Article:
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Synthetic Biology: Engineering Complex Biological Systems (EuroSYNBIO)


Academic year: 2020

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European Collaborative Research


Synthetic Biology: Engineering Complex Biological Systems


Synthetic biology unites multidisciplinary efforts directed at the design of complex biologi-cal systems to obtain useful novel properties and activities based on the exploitation of well-characterised, orthogonal and re-usable building blocks. It aims to adopt the design structures that are well established in classic engineering disciplines for biotechnology. Syn-thetic biology is predicated on the notion that successful design of a biological system from scratch is the ultimate proof of understanding, and concomitantly the most powerful way to advance biotechnological solutions to challenging global problems in bioenergy, biomedi-cine and bioremediation. Synthetic biology thus represents a radical change from the current practice of simplistic small-scale adaptation of poorly understood natural systems towards often incompatible goals. Synthetic biology requires advanced strategies for the design and implementation of autonomous parts or minimal functions, subsystems and finally complex systems into a suitable chassis. To realise this, synthetic biology has to address significant conceptual challenges in the design of complex systems, in particular those posed by or-thogonality and evolution.

These experimental strategies have to be intimately supported by computational tools that employ computational interchange standards, ontologies and collaborative environments. They should help to mine the design-relevant data from literature and provide the required computational frameworks to address complex molecular and systems design tasks. In ad-dition, we must advance the current synthetic laboratory infrastructure to a system-level scale through both novel bioengineering strategies and the adaptation of existing strategies through miniaturisation and parallelisation. A fundamental advance in synthetic capacity, encompassing de novo DNA synthesis, analysis and system assembly, will ultimately allow us to overcome significant current hurdles in biosystems design.

Finally, synthetic biology must be implemented in a broad societal context that will require explicit research into the ethical, legal, safety and security ramifications of these powerful new technologies.

With these ambitions in mind, five Collaborative Research Projects involving 25 research teams recently started within the framework of the EUROCORES Programme EuroSYNBIO.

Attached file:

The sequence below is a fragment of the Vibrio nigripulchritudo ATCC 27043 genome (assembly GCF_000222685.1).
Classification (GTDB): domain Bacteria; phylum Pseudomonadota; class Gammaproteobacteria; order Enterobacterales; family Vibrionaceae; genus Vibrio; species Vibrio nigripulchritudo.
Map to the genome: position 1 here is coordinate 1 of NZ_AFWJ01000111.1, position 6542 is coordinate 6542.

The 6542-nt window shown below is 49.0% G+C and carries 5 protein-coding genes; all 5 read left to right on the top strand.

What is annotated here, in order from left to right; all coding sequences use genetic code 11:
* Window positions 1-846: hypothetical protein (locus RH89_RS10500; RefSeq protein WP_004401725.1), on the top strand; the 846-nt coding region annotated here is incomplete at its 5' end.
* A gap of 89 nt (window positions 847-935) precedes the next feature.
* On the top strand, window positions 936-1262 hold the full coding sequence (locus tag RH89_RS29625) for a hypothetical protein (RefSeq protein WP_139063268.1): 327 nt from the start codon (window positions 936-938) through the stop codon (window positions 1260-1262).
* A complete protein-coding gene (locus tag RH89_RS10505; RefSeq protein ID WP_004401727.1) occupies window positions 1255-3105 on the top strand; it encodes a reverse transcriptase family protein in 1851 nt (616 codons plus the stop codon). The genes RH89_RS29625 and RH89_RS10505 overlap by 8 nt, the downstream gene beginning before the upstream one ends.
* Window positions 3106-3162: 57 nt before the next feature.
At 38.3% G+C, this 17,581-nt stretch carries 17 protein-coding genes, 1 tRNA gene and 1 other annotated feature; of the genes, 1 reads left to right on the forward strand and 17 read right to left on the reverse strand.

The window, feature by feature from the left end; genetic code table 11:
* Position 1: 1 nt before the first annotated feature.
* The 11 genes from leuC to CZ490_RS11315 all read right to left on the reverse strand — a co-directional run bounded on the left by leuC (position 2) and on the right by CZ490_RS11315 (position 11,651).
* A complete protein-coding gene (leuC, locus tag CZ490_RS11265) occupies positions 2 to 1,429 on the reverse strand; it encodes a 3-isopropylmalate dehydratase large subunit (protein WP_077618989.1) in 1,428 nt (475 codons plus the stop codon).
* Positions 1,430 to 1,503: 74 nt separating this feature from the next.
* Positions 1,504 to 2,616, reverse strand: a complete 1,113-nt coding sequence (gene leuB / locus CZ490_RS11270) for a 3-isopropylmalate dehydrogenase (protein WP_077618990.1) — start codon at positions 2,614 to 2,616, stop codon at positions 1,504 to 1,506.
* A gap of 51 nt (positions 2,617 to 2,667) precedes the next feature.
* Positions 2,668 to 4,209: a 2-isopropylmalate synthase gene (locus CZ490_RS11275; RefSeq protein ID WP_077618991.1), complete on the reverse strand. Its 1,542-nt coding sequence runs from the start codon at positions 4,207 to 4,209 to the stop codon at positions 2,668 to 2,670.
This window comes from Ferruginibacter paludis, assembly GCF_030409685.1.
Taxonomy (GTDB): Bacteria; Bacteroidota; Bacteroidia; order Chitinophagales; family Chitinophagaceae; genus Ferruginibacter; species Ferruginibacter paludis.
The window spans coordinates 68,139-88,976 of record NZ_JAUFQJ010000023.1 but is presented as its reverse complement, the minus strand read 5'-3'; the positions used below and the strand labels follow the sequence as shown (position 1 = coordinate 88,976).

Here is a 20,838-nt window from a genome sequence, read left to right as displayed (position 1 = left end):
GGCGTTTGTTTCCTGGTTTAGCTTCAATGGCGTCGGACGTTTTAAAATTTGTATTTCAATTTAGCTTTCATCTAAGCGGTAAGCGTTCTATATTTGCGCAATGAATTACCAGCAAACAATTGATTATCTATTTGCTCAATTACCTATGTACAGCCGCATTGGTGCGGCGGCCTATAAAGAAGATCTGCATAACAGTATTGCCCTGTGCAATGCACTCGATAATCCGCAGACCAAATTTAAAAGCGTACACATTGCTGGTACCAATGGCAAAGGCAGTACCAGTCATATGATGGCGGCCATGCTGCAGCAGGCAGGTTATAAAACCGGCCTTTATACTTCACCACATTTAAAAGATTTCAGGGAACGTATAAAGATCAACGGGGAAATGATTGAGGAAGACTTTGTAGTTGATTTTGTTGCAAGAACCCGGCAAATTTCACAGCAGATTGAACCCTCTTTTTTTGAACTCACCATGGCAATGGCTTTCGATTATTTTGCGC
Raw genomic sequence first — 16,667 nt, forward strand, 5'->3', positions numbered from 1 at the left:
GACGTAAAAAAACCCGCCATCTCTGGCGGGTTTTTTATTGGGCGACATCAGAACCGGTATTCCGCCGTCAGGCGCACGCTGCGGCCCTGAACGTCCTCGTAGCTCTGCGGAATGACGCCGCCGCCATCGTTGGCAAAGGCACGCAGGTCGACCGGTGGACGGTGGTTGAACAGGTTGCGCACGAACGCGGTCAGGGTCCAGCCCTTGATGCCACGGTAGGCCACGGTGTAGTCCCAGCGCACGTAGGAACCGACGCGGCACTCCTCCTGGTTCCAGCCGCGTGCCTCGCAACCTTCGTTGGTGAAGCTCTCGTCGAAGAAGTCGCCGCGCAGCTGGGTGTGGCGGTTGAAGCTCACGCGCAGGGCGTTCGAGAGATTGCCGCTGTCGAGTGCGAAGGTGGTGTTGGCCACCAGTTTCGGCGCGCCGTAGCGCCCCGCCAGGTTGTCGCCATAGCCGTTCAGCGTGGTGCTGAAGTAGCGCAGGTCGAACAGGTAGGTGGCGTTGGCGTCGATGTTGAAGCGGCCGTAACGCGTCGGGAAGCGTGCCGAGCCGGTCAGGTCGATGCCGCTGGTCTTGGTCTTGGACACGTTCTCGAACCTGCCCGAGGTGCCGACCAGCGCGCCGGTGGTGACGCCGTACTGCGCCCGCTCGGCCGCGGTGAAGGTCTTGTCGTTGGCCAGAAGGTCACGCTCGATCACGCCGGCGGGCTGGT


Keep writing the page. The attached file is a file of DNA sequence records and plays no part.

European Collaborative Research


Encoded Synthesis, Replication

and Evolution of Unnatural Nucleic

Acid Therapeutics (SYNAPTA)


Information storage and propagation in biological systems is based on just two types of nucleic acids, DNA and RNA. We are building an artificial genetic system based on a third type of genetic material, 3NA, using orthogonal nucleic acid chemistry and evolved polymerases for the templated synthesis, replication and evolution of novel, sequence-defined nucleic acid polymers. Such a system will conclusively address questions such as the capacity of nucleic acid polymers other than DNA and RNA for information storage, heredity and evolution. Its application to the synthesis and evolution of nucleic acid therapeutics promises to address some of the systemic constraints inherent in DNA and RNA chemistry.

Project Leader:

Dr Philipp Holliger

MRC Laboratory of Molecular Biology, Cambridge, United Kingdom

Principal Investigators:

Professor Michael Famulok

University of Bonn, Germany

Professor Piet Herdewijn

Catholic University of Leuven, Belgium Associate Partner:

Dr Valerie Pezo

Genoscope Evry, France

Synthetic Biology of Bacterial

Cell Division (SynDiv)


This collaborative European project is aimed at the design of new biological, biophysical and nanotechnological strategies to discover how to manipulate and thereby investigate key steps in bacterial cell division in living bacteria, and to reconstitute these mechanisms in a minimal system based on liposomes. The final goals are twofold: first, better understanding of the relevance of topological constraints on cell division and proliferation and, second, design of an evolvable minimal cell system comprising the essential components for controlled encapsulation and replication of genetic material, using the key players of the bacterial cell division machinery (divisome). Our team is highly complementary, consisting of: 1) an expert in E.coli cell biology, particularly the chromosome organisation and segregation in the living cell (Sherratt, UK), 2) a biophysicist with a strong background of cell and membrane biophysics, employing giant vesicles as toolboxes for bottom-up biology (Schwille, DE), and 3) a nanotechnologist who developed new concepts for bacterial shape and growth control on micro- and nanofluidic structures (Dekker, NL). By bringing together this different expertise, we are convinced that we can build a powerful incubator for novel technology-driven synthetic biology on the basis of bacterial systems in Europe.